Oftel refers mobile companies to Competition Commission
They swear to fight it all the way
Oftel has referred the UK's mobile operators to the Competition Commission over their inter-network charges.
Oftel announced on 26 September that it was going to enforce an RPI -12 per cent control on mobile calls (i.e. if inflation - as measured by the Retail Price Index - goes up by five per cent, then prices will have to go down by 7 per cent).
It gave mobile companies a month to reply which they promptly did, calling it "flawed, inconsistent and incomplete". Oftel has refused to back down, claiming that mobile operators are ripping consumers off by charging "termination" rates when someone calls from one network to another. And so it has taken the step of referring the issue to the Competition Commission.
In a press release today, Oftel chief David Edmonds, said: "I regret that the operators have rejected the measures, as our proposals are proportionate and fair for consumers and the industry alike. [I] will now ask the Competition Commission to consider whether it is in the public interest for termination charges to be regulated. I am confident that charge controls are an appropriate measure to protect consumers."
He gave an example: "A peak rate national call over BT's network is currently 24 pence for three minutes, while the same call to a mobile network is 60 pence for three minutes, of which 39 pence is the termination charge."
The mobile operators are not amused. One2One has put out a response which begins: "We are disappointed that Oftel has announced its intention to refer its proposals on call termination charges to the Competition Commission."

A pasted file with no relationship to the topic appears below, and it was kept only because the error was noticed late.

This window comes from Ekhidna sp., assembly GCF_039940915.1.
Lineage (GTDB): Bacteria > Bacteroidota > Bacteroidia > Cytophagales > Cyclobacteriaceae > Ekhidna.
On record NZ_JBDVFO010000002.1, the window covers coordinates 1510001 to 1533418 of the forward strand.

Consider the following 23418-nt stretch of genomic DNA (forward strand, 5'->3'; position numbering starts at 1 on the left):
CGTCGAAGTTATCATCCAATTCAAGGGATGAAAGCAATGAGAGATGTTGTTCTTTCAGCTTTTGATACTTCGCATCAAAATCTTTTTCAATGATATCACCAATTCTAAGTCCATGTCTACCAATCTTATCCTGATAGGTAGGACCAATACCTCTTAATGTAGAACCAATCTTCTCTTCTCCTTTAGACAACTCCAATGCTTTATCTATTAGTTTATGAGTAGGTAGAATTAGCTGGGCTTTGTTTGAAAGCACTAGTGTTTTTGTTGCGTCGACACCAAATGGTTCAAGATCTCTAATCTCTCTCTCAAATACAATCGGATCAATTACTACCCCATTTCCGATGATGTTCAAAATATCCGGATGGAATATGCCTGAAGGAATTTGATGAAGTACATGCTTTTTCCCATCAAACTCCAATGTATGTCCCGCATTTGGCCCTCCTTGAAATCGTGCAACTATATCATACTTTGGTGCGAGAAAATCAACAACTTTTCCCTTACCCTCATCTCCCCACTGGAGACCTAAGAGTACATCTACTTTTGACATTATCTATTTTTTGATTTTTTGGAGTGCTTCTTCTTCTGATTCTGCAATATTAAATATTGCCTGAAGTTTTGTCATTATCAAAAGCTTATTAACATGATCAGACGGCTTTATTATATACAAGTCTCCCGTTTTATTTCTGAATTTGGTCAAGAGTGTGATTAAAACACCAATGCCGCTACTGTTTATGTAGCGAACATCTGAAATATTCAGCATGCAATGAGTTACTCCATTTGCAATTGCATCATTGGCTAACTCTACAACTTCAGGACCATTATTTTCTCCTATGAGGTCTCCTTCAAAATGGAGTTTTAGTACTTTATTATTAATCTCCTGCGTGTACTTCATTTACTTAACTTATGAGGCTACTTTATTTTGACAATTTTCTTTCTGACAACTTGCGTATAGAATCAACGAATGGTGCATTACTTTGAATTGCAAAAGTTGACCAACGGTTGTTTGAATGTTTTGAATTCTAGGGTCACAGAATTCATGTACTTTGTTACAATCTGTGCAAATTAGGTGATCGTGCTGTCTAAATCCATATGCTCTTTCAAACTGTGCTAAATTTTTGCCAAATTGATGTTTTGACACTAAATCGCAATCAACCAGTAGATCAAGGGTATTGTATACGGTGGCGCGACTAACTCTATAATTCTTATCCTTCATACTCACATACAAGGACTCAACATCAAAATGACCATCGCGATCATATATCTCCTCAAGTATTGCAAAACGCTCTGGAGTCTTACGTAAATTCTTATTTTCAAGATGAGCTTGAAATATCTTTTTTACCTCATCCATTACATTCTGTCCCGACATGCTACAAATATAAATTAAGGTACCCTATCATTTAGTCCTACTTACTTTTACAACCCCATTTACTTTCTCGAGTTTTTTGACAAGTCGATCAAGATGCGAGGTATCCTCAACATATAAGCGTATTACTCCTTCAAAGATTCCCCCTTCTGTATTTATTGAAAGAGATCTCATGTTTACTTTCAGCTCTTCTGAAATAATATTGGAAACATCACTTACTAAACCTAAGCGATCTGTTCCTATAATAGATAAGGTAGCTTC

The UK market is the most competitive in Europe, according to One2One which slams Oftel's "limited focus on one small, isolated aspect of the customer offering". It will be "vigorously contesting Oftel's arguments during the course of any Competition Commission inquiry".
BT Cellnet has called Oftel's price control "crude" and vowed to fight as well. A spokeswoman told us: "It is not in the customers' interests to impose this. Prices are coming down and we believe the market should now be decided through competition."
Vodafone will also contest Oftel's claims, a spokesman telling us that the controls "are not an appropriate form of regulation".
Orange has put out a five-page rebuke saying it "doubt the wisdom" of Oftel’s plan "to micro-manage one aspect of a successful, competitive industry". It calls the price control "anti-competitive and against the consumer interest".
Oftel's press release draws reference to a precedent for its decision. It points out that the new price controls are a review of ones due to expire in March 2002. These controls were originally created after an investigation by the Monopolies and Mergers Commission (now the Competition Commission) into Vodafone and BT Cellnet's termination charges in 1998. It stemmed from an Oftel referral. ®
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